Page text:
Pam and Gary Cawley

Pam and Gary Cawley formerly owned a Batteries Plus in North Peoria at Lake Pleasant Parkway and Happy Valley Road. Gary is battling stage-four cancer.

Gary and Pam Cawley worked hard to make their Batteries Plus store at Lake Pleasant Parkway and Happy Valley Road successful. 

They worked tirelessly and exhausted their financial resources. 

The couple were just about to celebrate the one-year anniversary of their Batteries Plus and were ready to sign on for a second location in Deer Valley when Gary started to feel ill. Doctors shocked him. He was diagnosed with stage four prostate cancer that spread to his bones and bladder. 

“We had to make a decision,” Gary said. “We had that Batteries Plus up and going. My wife and I worked seven days a week, 90 hours a week. We ran the whole thing ourselves. I fell ill and then coronavirus hit last year in March. We needed to hang it up and sell the business at a total loss.”

The Cawleys are now slammed with medical bills. Gary isn’t able to work, and Pam can only work part time because she has to take care of him. Their health insurance company just isn’t helping, Gary said. 

Family members started a GoFundMe campaign to alleviate the financial stress. So far, $5,000 of the $20,000 goal have been raised. It can be reached at

When Gary initially felt fatigued, he chalked it up to his work hours. Urinary tract issues arose, and he was concerned. He called his primary care doctor, and there wasn’t an open appointment until March. He thought he needed to see a doctor sooner than that, so he went to urgent care on Feb. 18, 2020. Tests were inconclusive.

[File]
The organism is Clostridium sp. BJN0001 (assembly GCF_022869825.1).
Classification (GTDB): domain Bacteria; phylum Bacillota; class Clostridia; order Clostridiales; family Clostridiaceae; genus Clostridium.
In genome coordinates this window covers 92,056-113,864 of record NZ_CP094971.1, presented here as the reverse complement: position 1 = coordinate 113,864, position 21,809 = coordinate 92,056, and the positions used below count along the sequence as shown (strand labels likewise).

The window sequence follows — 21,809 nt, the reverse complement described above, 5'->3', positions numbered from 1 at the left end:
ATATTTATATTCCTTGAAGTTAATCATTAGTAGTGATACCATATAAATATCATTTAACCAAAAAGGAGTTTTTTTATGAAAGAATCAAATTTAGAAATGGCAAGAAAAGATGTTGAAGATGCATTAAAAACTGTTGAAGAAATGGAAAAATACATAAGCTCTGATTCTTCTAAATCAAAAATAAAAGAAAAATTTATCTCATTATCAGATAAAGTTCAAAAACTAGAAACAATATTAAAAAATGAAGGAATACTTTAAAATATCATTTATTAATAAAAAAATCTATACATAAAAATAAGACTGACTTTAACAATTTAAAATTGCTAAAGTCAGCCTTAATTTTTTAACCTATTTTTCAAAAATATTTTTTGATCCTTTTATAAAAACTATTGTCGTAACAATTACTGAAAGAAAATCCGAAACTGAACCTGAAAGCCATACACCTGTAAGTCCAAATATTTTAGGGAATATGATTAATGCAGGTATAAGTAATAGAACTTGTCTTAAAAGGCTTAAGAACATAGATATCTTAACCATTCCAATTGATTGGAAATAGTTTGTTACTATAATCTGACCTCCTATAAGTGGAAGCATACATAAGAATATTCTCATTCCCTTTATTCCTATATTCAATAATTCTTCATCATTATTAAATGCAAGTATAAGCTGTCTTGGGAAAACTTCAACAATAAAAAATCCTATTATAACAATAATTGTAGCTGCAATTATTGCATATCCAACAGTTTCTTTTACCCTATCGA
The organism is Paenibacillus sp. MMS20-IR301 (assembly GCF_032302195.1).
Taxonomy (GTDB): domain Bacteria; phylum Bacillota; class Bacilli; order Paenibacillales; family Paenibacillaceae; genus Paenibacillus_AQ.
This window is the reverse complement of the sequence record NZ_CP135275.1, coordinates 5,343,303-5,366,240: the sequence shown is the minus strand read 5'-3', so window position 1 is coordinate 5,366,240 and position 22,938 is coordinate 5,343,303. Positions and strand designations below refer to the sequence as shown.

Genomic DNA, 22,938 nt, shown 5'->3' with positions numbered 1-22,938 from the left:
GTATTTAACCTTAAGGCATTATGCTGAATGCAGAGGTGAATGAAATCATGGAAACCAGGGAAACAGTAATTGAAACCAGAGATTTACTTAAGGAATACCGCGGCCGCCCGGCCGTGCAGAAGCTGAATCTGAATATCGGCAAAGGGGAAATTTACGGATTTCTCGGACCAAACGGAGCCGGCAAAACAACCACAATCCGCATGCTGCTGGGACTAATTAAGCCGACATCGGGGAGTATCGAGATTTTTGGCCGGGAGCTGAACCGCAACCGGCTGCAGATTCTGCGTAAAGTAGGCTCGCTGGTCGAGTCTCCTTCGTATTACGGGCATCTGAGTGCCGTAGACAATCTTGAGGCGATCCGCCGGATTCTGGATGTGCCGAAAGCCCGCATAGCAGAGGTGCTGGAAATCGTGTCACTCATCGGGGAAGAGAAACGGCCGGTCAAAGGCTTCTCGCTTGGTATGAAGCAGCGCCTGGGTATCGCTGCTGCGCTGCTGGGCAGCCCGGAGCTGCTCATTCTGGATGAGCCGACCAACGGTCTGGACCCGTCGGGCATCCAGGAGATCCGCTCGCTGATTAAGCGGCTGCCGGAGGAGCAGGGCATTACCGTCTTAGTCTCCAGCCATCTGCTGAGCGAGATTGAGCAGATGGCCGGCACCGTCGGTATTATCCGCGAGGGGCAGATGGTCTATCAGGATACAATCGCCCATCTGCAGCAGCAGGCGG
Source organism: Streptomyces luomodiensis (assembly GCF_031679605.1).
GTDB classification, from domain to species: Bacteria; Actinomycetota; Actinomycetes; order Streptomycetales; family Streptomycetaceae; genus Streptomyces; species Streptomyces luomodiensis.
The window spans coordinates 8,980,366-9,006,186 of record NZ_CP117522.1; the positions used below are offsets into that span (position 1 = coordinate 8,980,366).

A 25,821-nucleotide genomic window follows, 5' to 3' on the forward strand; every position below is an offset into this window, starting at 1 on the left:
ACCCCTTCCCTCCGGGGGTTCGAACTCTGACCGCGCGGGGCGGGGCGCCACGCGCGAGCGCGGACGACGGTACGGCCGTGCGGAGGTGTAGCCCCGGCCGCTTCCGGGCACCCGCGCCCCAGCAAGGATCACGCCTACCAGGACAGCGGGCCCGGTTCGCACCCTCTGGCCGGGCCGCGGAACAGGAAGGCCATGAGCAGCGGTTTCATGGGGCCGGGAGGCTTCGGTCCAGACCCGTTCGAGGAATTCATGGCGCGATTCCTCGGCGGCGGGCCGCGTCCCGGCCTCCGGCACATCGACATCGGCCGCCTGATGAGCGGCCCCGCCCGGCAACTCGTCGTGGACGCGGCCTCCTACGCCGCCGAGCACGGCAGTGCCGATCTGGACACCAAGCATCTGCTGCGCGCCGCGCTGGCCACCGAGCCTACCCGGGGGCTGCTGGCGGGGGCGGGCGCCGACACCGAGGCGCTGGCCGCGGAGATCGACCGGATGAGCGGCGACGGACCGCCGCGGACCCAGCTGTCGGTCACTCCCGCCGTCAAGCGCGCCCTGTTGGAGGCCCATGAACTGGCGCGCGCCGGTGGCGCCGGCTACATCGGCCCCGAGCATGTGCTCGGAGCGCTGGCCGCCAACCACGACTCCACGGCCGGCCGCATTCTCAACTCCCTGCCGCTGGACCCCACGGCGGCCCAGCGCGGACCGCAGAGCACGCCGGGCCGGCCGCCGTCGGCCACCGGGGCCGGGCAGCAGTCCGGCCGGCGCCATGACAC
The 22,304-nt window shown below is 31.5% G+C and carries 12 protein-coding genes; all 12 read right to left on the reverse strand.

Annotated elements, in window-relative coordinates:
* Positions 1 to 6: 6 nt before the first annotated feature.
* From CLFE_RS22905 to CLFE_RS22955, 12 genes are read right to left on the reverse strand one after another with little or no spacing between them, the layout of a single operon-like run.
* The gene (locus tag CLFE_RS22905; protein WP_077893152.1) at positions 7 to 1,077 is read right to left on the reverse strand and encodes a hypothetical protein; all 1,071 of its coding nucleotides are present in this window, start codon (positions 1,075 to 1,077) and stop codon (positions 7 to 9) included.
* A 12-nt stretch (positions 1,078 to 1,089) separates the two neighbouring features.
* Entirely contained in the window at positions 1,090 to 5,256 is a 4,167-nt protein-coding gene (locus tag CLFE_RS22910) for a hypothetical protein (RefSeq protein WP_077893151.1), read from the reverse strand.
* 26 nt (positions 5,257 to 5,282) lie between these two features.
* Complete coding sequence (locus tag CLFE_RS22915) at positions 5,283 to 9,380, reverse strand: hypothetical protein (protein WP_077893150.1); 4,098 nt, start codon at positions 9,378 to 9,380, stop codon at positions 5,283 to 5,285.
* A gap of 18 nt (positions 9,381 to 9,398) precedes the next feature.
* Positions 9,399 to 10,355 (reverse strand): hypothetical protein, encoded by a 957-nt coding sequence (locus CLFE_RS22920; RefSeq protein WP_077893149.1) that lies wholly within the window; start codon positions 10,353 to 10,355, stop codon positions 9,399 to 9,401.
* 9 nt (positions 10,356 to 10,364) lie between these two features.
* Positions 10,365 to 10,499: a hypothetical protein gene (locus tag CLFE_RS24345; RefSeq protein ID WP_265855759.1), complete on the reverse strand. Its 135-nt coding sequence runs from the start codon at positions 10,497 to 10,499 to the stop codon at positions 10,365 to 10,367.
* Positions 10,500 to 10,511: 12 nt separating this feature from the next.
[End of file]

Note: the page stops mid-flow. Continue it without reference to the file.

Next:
The next day, he went to HonorHealth Deer Valley Medical Center’s emergency room.

“They did a bunch of testing and my wife was there,” he said. “The doctor at the ER brought us into her office and dropped the bomb. I had cancer and it metastasized. I had tumors on the bladder and on both hip bones. They admitted me that night.”

Now on oral chemotherapy, Gary said his tumor is shrinking. He’s also on Lupron injections, which lower the level of testosterone in his body and, therefore, slow the growth of cancer cells. His prognosis, according to his doctor, is to visit her for bloodwork every month. In other words, it’s month to month.

“It’s holding its own right now with oral chemotherapy,” he said about the tumor. “I’m on an emotional rollercoaster. The medicine does have an intense effect on me. The Lupron shots shrink the tumor, too, but I’ve lost a lot of my muscle mass. I’m going to continue to fight this thing, though.”